The scale of the Alibaba companies—with $150 billion-plus 2012 sales, up by more than 60 percent—is overwhelming.  This year will represent a tipping point for growth in the share of online sales of clothes and electronics.  Many Chinese physical retailers, as owners of their own real estate and part of broader conglomerates, may be able to hide their underperformance for a while. But further exits from China by multinationals (following the path of Home Depot, Mattel, and OBI) seem likely.

Online competition has yet to put major retailers in China out of business. Historically, economic growth has been sufficient to support all players, but that is about to change.  In third- and fourth-tier Chinese cities, where modern retailing still isn’t well established, online retailers have the biggest edge in product range and prices.  But thanks to low-cost distribution and very small markups on consumer-electronics products such as mobile phones, China’s e-retailers are increasingly penetrating “time poor” middle-income households in all cities.  The appeal of these players lies not just in low prices but also in convenient home delivery, a trusted payment system, and the ability to return goods quickly and without administrative barriers. Physical retailers are moving online as fast as they can, but for most of them this is a very different business model and one that requires execution skills and a sophisticated online presence they currently lack.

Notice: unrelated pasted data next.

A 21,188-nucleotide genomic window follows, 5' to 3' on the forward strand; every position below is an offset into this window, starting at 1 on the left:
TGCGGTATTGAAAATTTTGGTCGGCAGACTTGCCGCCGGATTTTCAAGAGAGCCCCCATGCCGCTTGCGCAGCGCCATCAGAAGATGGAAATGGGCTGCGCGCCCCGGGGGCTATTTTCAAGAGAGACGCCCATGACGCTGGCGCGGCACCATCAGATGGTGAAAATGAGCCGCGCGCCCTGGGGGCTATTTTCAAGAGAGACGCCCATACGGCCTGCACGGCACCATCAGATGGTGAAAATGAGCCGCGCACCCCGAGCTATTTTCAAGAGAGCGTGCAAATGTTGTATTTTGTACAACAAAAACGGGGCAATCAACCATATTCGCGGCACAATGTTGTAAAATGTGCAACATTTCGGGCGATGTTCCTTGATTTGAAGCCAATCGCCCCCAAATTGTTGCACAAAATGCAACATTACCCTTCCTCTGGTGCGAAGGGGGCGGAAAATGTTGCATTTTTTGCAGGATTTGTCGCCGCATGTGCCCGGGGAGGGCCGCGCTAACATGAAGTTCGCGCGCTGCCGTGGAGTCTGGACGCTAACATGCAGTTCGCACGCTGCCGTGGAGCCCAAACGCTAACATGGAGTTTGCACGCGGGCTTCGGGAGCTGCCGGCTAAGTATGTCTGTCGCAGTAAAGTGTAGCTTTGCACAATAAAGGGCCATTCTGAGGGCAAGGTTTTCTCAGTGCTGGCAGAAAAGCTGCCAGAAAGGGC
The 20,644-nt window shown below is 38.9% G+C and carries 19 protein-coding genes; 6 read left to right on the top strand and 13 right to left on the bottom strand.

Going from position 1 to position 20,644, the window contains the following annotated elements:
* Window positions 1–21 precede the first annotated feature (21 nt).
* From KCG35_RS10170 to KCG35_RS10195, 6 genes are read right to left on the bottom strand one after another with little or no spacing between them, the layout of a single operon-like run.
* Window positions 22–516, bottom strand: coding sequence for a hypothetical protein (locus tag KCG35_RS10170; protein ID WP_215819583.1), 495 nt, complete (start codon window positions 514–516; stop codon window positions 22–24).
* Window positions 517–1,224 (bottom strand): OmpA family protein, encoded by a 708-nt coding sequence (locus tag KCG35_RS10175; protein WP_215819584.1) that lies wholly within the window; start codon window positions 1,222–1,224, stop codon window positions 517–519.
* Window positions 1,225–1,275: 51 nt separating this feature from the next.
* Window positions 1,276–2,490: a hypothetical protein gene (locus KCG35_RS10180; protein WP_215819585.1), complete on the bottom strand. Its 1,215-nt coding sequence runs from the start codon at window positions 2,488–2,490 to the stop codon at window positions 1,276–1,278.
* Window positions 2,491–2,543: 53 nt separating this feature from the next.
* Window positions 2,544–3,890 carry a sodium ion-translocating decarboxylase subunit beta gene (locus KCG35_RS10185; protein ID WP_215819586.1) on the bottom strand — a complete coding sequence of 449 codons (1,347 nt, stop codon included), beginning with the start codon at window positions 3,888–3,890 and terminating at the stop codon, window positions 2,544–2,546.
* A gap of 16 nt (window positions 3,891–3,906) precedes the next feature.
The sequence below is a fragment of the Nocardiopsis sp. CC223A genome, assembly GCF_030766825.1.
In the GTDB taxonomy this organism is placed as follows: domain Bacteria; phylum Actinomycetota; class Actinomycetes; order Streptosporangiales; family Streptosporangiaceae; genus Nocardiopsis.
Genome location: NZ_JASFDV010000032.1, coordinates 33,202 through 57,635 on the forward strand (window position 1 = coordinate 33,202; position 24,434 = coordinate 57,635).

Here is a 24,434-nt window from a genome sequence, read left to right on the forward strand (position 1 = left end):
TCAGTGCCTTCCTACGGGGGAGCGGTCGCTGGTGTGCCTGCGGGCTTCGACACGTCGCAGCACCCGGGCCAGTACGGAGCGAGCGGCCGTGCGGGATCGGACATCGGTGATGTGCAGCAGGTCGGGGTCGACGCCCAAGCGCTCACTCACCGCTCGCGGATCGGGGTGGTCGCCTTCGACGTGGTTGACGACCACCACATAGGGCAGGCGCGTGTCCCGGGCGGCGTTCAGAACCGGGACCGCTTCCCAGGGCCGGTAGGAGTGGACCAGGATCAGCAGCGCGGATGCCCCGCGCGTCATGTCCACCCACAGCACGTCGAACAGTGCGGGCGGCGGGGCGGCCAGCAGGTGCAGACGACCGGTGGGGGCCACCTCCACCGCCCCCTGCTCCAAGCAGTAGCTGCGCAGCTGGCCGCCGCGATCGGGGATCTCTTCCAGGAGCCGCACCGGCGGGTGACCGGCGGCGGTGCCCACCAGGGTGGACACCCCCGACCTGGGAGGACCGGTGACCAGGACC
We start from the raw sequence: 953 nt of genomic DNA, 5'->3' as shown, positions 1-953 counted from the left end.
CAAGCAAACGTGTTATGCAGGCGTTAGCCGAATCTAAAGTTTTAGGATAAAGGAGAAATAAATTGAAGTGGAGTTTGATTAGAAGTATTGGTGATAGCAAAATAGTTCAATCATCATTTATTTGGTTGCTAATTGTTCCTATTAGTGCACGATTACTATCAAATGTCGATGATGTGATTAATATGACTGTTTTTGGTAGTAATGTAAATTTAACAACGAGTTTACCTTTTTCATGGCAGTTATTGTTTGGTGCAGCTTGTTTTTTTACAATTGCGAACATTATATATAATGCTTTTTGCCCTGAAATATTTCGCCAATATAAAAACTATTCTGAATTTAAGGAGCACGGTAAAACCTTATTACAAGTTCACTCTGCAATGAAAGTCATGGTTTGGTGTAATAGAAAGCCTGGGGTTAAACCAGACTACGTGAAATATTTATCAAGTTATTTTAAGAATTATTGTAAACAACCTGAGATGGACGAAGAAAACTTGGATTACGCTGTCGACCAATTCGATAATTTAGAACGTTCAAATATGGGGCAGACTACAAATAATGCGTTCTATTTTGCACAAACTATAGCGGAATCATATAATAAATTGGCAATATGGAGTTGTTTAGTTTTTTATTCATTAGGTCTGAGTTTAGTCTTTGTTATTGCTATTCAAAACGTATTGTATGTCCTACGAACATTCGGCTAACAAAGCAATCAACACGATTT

Source:  McKinsey Quarterly